I cannot say the same of the rest of Catholic schools. Many of them are elitist, anti-poor.
How oxymoronic can the Catholic bishops get? In its recent closed-door conference, the CBCP concluded that the State of the government has failed to provide secure jobs, decent housing and health care to the poor.
This is a result of a population explosion that the Catholic Church has promoted by objecting to the family health bill. Its leaders tried to convince their brethren that the bill, now a law, facilitates abortion. The people, through their representatives in Congress, turned a deaf ear to the pleas of the Church.
The Church helped expand the numbers of the poor, hungry people by indoctrinating them to accept their lot because, as taught by the [Catholic] Spanish friars, that is what God willed for them.
Which god wants his people to be poor? But they will remain poor and become poorer if there are too many mouths competing for scarce food.”
Where’s Jesus Christ?
February 4, 20123 / Featured, Opinion
AS I WRECK THIS CHAIR
By William M. Esposo
The Philippine Star
Where’s Jesus Christ? How come there’s hardly Christ that’s reflected in the behavior of the people who call themselves Christians, most of them Roman Catholics? Christ commanded us to love the least of our brethren but the least is hardly cared for in our country. Instead, the least are exploited.
Where’s Jesus Christ? How come some of His Bishops have abandoned their vows and are now embracing worldly bad habits? They’ve metamorphosed as today’s Pharisees. How come some of the Catholic Bishops have actively embraced politics, the realm of the temporal power, when their role is to shepherd the spiritual needs of God’s flock?
‘My kingdom is not of this world,’ Jesus Christ said and so why are the men of the cloth so rich and do not even open their vast lands to provide homes for the poorest of poor?
Where’s Jesus Christ when an Archbishop here said that there can be no reconciliation with the current administration because of the RH Bill? Didn’t Christ preach that we should love your enemies and turn the other cheek? “Blessed are the peacemakers,” Christ also said.
Where’s Jesus Christ? How come some of those lay organizations, that we had hoped would be the saviors of the Catholic Church, have lost their dynamism to reach out and embrace the least of our brethren? Many of them have transformed into exclusive clubs instead of going out and sharing their ideal with the least who have not experienced it or even heard of it. They were supposed to go out of their comfort zones and uplift others—yet they barricaded themselves like a quarantine camp, fearing contamination.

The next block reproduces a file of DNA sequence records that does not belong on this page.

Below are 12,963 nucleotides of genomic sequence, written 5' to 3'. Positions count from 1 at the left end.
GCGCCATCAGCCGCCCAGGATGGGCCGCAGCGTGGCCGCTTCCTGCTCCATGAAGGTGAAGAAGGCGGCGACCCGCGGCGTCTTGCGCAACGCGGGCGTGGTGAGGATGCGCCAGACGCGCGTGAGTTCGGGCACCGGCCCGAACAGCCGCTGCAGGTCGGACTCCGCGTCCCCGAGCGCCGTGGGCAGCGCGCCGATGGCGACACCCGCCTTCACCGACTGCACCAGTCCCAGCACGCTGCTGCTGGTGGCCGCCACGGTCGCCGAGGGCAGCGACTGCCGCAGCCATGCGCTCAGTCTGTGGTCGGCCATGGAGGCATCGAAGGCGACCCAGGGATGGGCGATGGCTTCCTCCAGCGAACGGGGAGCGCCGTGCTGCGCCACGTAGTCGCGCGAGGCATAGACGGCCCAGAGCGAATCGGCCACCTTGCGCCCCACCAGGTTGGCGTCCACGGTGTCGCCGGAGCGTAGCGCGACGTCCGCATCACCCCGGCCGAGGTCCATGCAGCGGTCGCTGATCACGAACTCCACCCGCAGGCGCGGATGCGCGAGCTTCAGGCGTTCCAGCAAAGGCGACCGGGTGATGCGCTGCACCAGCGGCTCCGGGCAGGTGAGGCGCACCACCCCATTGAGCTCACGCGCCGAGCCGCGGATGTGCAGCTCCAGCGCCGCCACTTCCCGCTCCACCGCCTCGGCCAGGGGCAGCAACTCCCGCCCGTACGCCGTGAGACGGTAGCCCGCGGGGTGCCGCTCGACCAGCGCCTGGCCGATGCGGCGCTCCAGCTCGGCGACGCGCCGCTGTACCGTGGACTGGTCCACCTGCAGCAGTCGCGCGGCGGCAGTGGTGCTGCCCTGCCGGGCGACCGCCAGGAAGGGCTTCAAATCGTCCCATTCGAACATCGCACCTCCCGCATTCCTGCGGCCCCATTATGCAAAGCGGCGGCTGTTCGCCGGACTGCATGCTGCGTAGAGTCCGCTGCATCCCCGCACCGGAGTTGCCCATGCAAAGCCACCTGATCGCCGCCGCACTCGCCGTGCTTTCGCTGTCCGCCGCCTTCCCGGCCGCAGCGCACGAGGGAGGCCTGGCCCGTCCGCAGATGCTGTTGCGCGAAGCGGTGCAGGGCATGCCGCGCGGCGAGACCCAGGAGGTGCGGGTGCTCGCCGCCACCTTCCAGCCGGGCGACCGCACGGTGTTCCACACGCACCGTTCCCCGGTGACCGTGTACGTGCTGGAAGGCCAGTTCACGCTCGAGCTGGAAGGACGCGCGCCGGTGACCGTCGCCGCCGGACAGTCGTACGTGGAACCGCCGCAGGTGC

Christian groups that operate like exclusive social clubs are falling into the very same syndrome that engulfed the early Church under St.Peter. Christianity would not have grown if they had persisted in hiding in the catacombs. It was the ascendancy of St. Paul that paved the way for Christians to go out and spread the faith among nations.
Today, the Catholic Church is badly in need of a St. Paul—one who sees a brother in every different race that he encounters and in every person with a different mindset that he meets. Christianity is a revolution that isn’t meant to be an exclusive club or a quarantine area. Christ embraced the lepers. How much more vivid an example do these Catholic groups need in order to appreciate and internalize the point?
As it was then in Jerusalem, Jesus Christ today continues to be betrayed by those who are supposed to champion His cause and raise His standard on earth. His every enemies, the Pharisees, have passed on their disease to some Bishops here and other members of the clergy. The Pharisees were very good at posing as pious men while privately they worshipped Mammon, not the Lord, and played politics.
To be fair, there are those like the Jesuits who remain dedicated to the Christian dynamism that St. Paul exemplified, The Jesuits set the example in spreading the Christian mission as well as promote worthy causes like the Gawad Kalinga of Tony Meloto. It is no coincidence that some Bishops opted to treat Tony Meloto as a leper and ordered the separation of the Couples for Christ from Gawad Kalinga.
This issue illustrates the divide between Catholics who see more importance in just talking about God instead of embracing the lepers of the world like Christ did. Who’s the real Christian and follower of Christ—the so-called ‘evangelist’ who does nothing but preach or the person who embraces the least of his brethren, provides them homes and teaches them values that help them rise from their sorry conditions?